No matter how good an athlete you are, I expect that you have suffered from calf cramps at some stage. In this article, we provide five excellent tips to avoid the scourge of every sports person. If you are a runner, then I am sure that you will know about calf cramps. While this article is for the general fitness enthusiast, we will start in the scenario where you are a semi-competitive runner.
Imagine this scenario if you will. Let’s say that you are at the three-quarter mark of a ten-kilometre run and the road starts to incline. Ever so slightly, but enough to put that extra strain on your legs as you try to maintain contact with those leading the pack. And the temperature? Well, it’s the morning, but it’s hot and liable to get hotter before the end. And to make matters worse, you were so desperate to maintain contact with the leading group that you forgot to consume water at the last station.
So what do we have here? I can name four things – One: An increased strain on muscles. Two: Possible dehydration. Three: Loss of essentials salts, and Four: Restriction of blood flow? All in all, I think that we are describing running calf cramps, waiting to happen. It’s almost a recipe for disaster that a lot of us conveniently overlook.
I am not sure that anyone has definitive answer to the cause of cramps, but there are certainly several steps that you can take which could help save you from disaster during competition, in any sport. Of course, there is no guarantee, but they are helpful:
One: A Proper Warm Up
Ok, I know you know, but did you do it? If not, then those cramps could be coming. Seriously, if you have been involved in any sport to any level, then you will be aware of the importance of a proper warm up, which includes a routine that gently stretches your muscles to get them ready for the increased exertion, and gets your blood flowing around your body. Not only will a warm help prevent calf cramps, they will also help prevent some of the injuries that might occur when you put sudden strain on cold muscles. And whilst we are talking of warm ups, don’t forget warm downs as well.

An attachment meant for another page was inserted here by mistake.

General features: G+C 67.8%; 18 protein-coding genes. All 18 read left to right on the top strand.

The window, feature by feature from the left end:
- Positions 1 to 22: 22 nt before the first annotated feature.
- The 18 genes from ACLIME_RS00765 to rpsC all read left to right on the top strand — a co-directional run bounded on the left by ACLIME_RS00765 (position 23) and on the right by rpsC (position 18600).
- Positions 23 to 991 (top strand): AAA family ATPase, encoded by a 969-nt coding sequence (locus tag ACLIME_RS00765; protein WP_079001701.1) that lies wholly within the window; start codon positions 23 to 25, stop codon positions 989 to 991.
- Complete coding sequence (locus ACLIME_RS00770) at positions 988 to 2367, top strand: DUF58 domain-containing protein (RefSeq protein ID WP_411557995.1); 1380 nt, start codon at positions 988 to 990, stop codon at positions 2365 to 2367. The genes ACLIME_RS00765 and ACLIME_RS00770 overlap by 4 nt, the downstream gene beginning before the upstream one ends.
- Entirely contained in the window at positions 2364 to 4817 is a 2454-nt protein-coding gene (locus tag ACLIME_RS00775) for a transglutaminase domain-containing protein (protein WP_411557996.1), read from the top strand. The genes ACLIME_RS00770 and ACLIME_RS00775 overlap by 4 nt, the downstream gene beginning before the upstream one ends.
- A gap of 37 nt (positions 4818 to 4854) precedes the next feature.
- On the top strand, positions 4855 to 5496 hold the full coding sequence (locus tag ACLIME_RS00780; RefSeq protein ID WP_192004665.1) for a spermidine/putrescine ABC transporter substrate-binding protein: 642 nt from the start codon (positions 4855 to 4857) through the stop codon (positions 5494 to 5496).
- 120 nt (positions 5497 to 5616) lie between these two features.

Two: Train Hard, Run Easy
Have you heard this before? No? Well you should give it some thought, because it’s true. When you train for a sport, not only do you practice the necessary skills required to execute which ever event you are competing in, but you are also training your body for the rigour of the event. To give an exaggerated example, if you train for a sprint, and then try and run a marathon, your body won’t be ready. If you try it, I think you could be in for some serious cramps. Ouch!
Three: Water Is Sport’s Life Blood
Whenever you start to exercise, you will start to sweat (or you should). Sweat is nature’s way of cooling you down when you get hot, so, it’s a good thing. And since your body is mainly made of water, then you should have plenty, shouldn’t you? Well, considering that you lose moisture from your body when you breathe, sweating does take a lot of fluid out of your system. And your body will demand that it be replaced! Feeling dizzy and having a rapid heartbeat are signs that you are starting to dehydrate. If your mouth and lips feel dry, then you should be drinking already.
Four: Dress Appropriately
Sport is not a fashion parade. If you think it is, then you are hanging out in the wrong place! There’s nothing wrong with looking cool whilst you compete, but be practical. Don’t risk injury (or cramps) by wearing clothing that is too tight, and that restricts your body’s movement, either externally or via blood flow. Wear appropriate clothing.
Five: Maintain Proper Nutrition
When you are sweating and working hard, not only do you lose water, you also lose nutrients. There is speculation that that athletes who get calf cramps could suffer from low levels of potassium, sodium, calcium, magnesium, and phosphorus. I am not suggesting that you do low level analysis of your breakfast cereal, but the message is clear. Look after your body, and your body will look after you. Eat sensibly, and eat the right foods. You can get more information on that in my book the Strategic Nutrition Guide.
Hope these tips have helped you. For more information about exercise and fitness, don’t forget to grab yourself a copy of the Lifelong Fitness Blueprint. Ciao!
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